The True Meaning Of Christmas Finds Frankie (I Know What You’re Thinking, Read It Anyway) by Nathan Cromwell
December 25th, 5am
Shrieking, Frankie jumped out of bed and dashed to his stereo. He tore through his music collection—entirely and lovingly culled from mall stores’ clearance bins—and selected a particularly loathsome adolescent crooner. He inserted the disk, checked that the volume was still set to ‘maximum’, and stood back. An explosion of cables snaked outwards from the amplifier: two ran to speakers mounted on the adjoining wall; others fled through the doorway to other rooms in his apartment. The building began to vibrate to the bleatings of the chanteuse’s shallow angst.
“I love my love, but does he love me like I love on him?” Frankie shouted along atonally.
Above and on both sides of his apartment came the pounding and shouting of his neighbors stirring. Even a vagrant who had passed out on the stoop the night before began beating on the door and demanding quiet before realizing that he, at least, could just leave.
Dressed, Frankie bounced down the hallway and out the front door, nearly colliding with the batty nun slipping more Chick Publication tracts through his mail slot. She tsked at his sweatshirt, which read, ‘Date Rapper’. Technically, it wasn’t offensive. It offended everybody.
“Young man, I should think even you would be respectful on Christmas. On this day our Lord died on the manger for—”
“Go on inside, help yourself to some beer, and warm up the sheets, toots. I’ll be back in a few; I’m popping down to the mall to spell ‘Shop online’ in the snow in big, asparagus-smelling letters.” He shoved her through the doorway into the maelstrom of a power ballad about puberty’s cooler side effects, and locked the door.
As he skipped toward his canvas he encountered a gaunt man dripping head to toe in black rags. Frankie had a soft spot for the poor: they were already miserable before he set to work.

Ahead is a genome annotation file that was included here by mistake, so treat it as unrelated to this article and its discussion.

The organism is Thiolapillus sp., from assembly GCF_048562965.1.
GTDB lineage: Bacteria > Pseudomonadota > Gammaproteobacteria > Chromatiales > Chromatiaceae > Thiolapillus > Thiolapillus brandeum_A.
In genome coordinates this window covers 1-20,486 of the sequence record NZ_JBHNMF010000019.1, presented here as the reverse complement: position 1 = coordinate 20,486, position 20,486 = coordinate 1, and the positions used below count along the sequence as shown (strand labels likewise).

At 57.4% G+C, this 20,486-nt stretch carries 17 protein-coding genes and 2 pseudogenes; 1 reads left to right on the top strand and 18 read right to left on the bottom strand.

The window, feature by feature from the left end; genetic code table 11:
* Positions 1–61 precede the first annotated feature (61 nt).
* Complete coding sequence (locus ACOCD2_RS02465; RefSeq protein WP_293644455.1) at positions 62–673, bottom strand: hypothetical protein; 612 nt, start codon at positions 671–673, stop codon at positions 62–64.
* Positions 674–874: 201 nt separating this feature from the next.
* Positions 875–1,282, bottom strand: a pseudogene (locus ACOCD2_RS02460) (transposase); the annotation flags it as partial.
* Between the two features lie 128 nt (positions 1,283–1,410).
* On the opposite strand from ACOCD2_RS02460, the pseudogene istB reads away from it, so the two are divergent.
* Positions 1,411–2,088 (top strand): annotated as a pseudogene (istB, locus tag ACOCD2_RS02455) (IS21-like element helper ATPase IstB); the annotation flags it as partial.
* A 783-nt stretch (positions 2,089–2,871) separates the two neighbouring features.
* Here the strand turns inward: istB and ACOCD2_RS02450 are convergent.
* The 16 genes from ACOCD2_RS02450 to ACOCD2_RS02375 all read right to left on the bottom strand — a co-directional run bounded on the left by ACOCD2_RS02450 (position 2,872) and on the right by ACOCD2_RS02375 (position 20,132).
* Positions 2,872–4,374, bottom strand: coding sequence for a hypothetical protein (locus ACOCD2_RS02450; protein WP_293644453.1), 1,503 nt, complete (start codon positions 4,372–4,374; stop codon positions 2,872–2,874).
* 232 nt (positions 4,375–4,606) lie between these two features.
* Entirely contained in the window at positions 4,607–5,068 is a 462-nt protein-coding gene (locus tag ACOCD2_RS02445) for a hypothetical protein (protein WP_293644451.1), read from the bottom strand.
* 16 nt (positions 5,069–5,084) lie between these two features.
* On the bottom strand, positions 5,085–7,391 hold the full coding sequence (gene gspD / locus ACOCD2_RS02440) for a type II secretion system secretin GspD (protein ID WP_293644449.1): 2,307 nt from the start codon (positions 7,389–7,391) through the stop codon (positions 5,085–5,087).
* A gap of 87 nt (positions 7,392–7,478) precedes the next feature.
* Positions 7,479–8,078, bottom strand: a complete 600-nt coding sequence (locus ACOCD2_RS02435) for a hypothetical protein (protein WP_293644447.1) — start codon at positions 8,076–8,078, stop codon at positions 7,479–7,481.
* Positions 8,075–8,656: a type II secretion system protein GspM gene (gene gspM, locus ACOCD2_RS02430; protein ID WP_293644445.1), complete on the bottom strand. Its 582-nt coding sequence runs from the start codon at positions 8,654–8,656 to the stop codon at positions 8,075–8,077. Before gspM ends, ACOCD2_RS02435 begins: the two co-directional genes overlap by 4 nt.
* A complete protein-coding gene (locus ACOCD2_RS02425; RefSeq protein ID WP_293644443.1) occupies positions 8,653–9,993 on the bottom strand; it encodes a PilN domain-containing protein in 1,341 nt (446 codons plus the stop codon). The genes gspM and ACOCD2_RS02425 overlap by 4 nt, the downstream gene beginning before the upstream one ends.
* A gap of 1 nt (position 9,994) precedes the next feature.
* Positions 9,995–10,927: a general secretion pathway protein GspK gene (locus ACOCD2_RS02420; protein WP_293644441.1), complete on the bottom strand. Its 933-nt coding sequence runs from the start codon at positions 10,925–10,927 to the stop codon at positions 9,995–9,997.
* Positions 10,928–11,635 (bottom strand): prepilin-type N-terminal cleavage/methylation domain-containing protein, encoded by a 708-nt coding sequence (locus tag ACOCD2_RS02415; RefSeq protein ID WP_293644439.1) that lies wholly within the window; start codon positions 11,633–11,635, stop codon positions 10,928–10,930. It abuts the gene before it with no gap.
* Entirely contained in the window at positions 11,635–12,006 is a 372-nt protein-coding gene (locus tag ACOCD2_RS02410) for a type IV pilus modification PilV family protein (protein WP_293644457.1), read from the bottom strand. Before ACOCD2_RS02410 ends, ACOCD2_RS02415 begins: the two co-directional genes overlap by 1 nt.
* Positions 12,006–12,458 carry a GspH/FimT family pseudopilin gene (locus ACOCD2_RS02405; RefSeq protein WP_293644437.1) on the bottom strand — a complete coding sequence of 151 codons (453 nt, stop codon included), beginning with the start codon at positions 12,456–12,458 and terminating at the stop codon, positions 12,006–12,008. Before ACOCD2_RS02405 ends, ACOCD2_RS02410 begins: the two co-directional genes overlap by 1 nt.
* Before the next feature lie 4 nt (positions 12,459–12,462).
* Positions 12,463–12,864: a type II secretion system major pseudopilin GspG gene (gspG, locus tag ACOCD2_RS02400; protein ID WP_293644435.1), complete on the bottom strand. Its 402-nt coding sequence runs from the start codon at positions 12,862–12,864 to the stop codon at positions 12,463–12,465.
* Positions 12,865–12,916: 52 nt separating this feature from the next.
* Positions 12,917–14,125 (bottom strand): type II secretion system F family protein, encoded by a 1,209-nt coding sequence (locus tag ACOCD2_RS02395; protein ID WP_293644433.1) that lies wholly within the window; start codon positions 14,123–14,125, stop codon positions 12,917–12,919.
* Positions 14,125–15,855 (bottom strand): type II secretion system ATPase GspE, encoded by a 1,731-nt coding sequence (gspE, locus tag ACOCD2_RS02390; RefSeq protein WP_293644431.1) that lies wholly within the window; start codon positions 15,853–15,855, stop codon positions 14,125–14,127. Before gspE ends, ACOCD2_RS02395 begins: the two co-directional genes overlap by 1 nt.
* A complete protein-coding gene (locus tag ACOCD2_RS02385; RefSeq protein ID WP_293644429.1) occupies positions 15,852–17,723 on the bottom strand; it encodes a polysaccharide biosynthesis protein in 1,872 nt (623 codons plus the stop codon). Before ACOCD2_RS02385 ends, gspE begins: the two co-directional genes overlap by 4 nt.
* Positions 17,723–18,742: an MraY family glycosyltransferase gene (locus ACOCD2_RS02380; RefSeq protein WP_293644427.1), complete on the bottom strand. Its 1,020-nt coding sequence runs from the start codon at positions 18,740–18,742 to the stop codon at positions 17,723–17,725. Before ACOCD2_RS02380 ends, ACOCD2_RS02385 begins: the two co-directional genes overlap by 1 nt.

“One side, you dumb drunkard. Gosh, I wish the banks were open, so I could deposit all these one-dollar bills I have on me. Guess I’ll just have to let them spoon in my pocket ‘til tomorrow. Oh, wait—I just realized how thoughtless I’m being: Merry Christmas! Ho! Ho! Ho! Now get out of my way.”
“Frankie, you have no money on your person.”
“You know my name? Hey, did I do this to you? Man, I’m good.”
The figure threw back its hood, revealing a cheap plastic skull. Red Christmas lights lit up the sockets—not the tiny glass flowers that glow like fairies’ hearts, but those enormous industrial bulbs that seem to be constantly enveloping themselves in dust. “I am the ghost of Christmas Future.”
“Even if you are, aren’t I first supposed to meet a dead associate who’s going to warn me about you?”
“Your old cronies are all pleased by your fate. Tickets are being scalped for outrageous sums.”
“Well, what about Christmas Past and Present?”
“We’re not going to blow the whole shebang on a complete bastard like you—that’s only for people we have hope for. Besides, you remember the past, right? And you can see the present for yourself, right?”
“So shut your yap, before I do it for you. Follow me.” The ghost clamped Frankie by the wrist and dragged him into roiling clouds billowing from the exhaust pipe of an idling Oldsmobile. When they emerged, they had crossed the street. They waited quietly until the bus arrived.
“Thank goodness you two are riding my bus,” the driver growled. “Now my working on Christmas Day, far from the joyful cries of my children, is entirely justified. O happy, happy day!”
They sat in the back. The bus passed the vagrant from earlier, vomiting a tsunami of cold slush over him. The ghost joined Frankie in chortling.
“Hey,” said the ghost producing a thermos. “Milk of Human Kindness?”
“What the heck.” Frankie unscrewed the top and took an exploratory sip: the thick flatness of milk followed by a wash of grenadine. “A little too wholesome for me, but not bad.”
“You want something stronger?” The ghost pulled out an ornate flask. “The Claret of Noblesse Oblige. If that’s not to your fancy, you can try the Wine of Ingratiation, or the Absinthe of Good Intentions.”